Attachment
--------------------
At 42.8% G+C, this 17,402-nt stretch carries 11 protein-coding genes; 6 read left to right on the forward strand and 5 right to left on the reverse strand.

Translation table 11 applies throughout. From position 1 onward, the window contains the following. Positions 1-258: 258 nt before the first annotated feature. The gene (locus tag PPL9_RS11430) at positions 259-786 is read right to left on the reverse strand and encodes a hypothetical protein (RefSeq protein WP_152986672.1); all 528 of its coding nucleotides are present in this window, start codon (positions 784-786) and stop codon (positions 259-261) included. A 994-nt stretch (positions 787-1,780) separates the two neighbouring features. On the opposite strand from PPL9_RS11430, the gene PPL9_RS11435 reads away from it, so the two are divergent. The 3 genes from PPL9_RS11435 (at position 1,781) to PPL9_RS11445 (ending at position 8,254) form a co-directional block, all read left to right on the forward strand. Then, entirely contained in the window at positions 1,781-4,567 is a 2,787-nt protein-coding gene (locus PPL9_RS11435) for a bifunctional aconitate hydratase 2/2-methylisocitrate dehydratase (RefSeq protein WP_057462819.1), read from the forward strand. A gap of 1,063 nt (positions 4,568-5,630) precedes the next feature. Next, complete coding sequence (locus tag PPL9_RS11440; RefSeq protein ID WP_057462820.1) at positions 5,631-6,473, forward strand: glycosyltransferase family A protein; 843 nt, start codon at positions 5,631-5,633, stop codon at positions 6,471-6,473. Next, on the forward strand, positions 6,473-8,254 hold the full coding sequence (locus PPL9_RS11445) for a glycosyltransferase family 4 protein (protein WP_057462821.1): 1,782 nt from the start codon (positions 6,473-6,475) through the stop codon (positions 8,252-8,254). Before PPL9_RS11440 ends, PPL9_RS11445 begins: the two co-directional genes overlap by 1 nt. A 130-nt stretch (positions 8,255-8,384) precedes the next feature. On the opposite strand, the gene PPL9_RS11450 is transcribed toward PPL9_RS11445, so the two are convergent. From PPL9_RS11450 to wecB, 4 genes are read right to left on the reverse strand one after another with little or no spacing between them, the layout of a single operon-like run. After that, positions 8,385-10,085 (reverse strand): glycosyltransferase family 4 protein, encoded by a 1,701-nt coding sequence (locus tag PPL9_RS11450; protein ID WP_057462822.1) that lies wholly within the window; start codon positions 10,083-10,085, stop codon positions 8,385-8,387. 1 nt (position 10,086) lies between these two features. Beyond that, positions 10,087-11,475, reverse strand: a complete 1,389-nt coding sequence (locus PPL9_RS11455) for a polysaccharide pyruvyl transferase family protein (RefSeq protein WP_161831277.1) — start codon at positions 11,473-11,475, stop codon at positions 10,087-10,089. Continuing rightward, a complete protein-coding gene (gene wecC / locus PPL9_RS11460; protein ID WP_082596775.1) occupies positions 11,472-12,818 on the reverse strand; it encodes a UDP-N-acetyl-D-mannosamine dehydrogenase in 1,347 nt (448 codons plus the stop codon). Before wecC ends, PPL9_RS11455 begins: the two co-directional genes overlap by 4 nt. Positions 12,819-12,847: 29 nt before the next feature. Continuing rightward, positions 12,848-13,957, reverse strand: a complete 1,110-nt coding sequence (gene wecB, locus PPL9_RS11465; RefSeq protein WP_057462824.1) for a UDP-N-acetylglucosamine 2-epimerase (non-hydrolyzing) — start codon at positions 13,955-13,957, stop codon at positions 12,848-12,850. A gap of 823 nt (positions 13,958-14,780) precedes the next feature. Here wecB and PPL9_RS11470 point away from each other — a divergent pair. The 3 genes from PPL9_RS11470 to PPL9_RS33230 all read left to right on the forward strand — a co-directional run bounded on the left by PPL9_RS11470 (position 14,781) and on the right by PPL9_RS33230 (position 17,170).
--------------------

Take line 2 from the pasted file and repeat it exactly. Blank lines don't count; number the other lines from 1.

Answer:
Translation table 11 applies throughout. From position 1 onward, the window contains the following. Positions 1-258: 258 nt before the first annotated feature. The gene (locus tag PPL9_RS11430) at positions 259-786 is read right to left on the reverse strand and encodes a hypothetical protein (RefSeq protein WP_152986672.1); all 528 of its coding nucleotides are present in this window, start codon (positions 784-786) and stop codon (positions 259-261) included. A 994-nt stretch (positions 787-1,780) separates the two neighbouring features. On the opposite strand from PPL9_RS11430, the gene PPL9_RS11435 reads away from it, so the two are divergent. The 3 genes from PPL9_RS11435 (at position 1,781) to PPL9_RS11445 (ending at position 8,254) form a co-directional block, all read left to right on the forward strand. Then, entirely contained in the window at positions 1,781-4,567 is a 2,787-nt protein-coding gene (locus PPL9_RS11435) for a bifunctional aconitate hydratase 2/2-methylisocitrate dehydratase (RefSeq protein WP_057462819.1), read from the forward strand. A gap of 1,063 nt (positions 4,568-5,630) precedes the next feature. Next, complete coding sequence (locus tag PPL9_RS11440; RefSeq protein ID WP_057462820.1) at positions 5,631-6,473, forward strand: glycosyltransferase family A protein; 843 nt, start codon at positions 5,631-5,633, stop codon at positions 6,471-6,473. Next, on the forward strand, positions 6,473-8,254 hold the full coding sequence (locus PPL9_RS11445) for a glycosyltransferase family 4 protein (protein WP_057462821.1): 1,782 nt from the start codon (positions 6,473-6,475) through the stop codon (positions 8,252-8,254). Before PPL9_RS11440 ends, PPL9_RS11445 begins: the two co-directional genes overlap by 1 nt. A 130-nt stretch (positions 8,255-8,384) precedes the next feature. On the opposite strand, the gene PPL9_RS11450 is transcribed toward PPL9_RS11445, so the two are convergent. From PPL9_RS11450 to wecB, 4 genes are read right to left on the reverse strand one after another with little or no spacing between them, the layout of a single operon-like run. After that, positions 8,385-10,085 (reverse strand): glycosyltransferase family 4 protein, encoded by a 1,701-nt coding sequence (locus tag PPL9_RS11450; protein ID WP_057462822.1) that lies wholly within the window; start codon positions 10,083-10,085, stop codon positions 8,385-8,387. 1 nt (position 10,086) lies between these two features. Beyond that, positions 10,087-11,475, reverse strand: a complete 1,389-nt coding sequence (locus PPL9_RS11455) for a polysaccharide pyruvyl transferase family protein (RefSeq protein WP_161831277.1) — start codon at positions 11,473-11,475, stop codon at positions 10,087-10,089. Continuing rightward, a complete protein-coding gene (gene wecC / locus PPL9_RS11460; protein ID WP_082596775.1) occupies positions 11,472-12,818 on the reverse strand; it encodes a UDP-N-acetyl-D-mannosamine dehydrogenase in 1,347 nt (448 codons plus the stop codon). Before wecC ends, PPL9_RS11455 begins: the two co-directional genes overlap by 4 nt. Positions 12,819-12,847: 29 nt before the next feature. Continuing rightward, positions 12,848-13,957, reverse strand: a complete 1,110-nt coding sequence (gene wecB, locus PPL9_RS11465; RefSeq protein WP_057462824.1) for a UDP-N-acetylglucosamine 2-epimerase (non-hydrolyzing) — start codon at positions 13,955-13,957, stop codon at positions 12,848-12,850. A gap of 823 nt (positions 13,958-14,780) precedes the next feature. Here wecB and PPL9_RS11470 point away from each other — a divergent pair. The 3 genes from PPL9_RS11470 to PPL9_RS33230 all read left to right on the forward strand — a co-directional run bounded on the left by PPL9_RS11470 (position 14,781) and on the right by PPL9_RS33230 (position 17,170).